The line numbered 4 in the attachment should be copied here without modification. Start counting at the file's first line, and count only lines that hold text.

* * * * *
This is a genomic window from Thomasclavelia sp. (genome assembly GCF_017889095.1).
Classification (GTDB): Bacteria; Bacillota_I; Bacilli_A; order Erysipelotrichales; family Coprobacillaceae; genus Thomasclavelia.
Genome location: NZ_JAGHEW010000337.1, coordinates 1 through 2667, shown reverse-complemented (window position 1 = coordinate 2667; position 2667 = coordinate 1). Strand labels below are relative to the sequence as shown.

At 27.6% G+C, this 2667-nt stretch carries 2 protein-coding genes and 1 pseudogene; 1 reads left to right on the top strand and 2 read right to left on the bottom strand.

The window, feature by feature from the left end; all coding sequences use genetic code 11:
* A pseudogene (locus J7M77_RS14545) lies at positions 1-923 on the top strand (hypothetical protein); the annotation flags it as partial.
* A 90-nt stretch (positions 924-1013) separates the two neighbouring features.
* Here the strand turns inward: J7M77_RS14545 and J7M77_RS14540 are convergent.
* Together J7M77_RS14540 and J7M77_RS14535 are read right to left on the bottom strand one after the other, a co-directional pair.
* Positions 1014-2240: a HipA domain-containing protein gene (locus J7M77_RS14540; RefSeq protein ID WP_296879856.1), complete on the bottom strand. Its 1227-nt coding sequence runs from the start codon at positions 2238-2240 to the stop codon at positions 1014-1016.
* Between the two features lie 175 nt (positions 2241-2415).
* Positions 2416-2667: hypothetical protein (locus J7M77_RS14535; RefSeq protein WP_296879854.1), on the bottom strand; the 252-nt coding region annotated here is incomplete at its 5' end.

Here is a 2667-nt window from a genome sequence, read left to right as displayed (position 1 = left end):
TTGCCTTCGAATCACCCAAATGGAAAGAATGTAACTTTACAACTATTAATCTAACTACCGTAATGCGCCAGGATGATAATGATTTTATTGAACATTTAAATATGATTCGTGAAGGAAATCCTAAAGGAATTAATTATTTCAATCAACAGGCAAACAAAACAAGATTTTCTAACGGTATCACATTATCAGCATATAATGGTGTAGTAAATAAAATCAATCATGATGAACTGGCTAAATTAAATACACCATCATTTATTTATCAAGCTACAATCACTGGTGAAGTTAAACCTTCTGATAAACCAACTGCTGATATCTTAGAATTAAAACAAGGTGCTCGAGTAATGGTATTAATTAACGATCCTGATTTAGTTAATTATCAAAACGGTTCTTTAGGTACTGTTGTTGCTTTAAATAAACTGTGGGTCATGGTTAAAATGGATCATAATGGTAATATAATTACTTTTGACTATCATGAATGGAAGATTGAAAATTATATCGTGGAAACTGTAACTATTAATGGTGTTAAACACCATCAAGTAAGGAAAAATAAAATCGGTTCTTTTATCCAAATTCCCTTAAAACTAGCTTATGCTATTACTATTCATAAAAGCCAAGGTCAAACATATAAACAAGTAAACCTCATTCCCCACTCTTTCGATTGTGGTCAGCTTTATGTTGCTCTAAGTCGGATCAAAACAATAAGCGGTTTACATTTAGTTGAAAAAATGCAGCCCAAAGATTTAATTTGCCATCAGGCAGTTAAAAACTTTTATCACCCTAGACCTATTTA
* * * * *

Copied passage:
At 27.6% G+C, this 2667-nt stretch carries 2 protein-coding genes and 1 pseudogene; 1 reads left to right on the top strand and 2 read right to left on the bottom strand.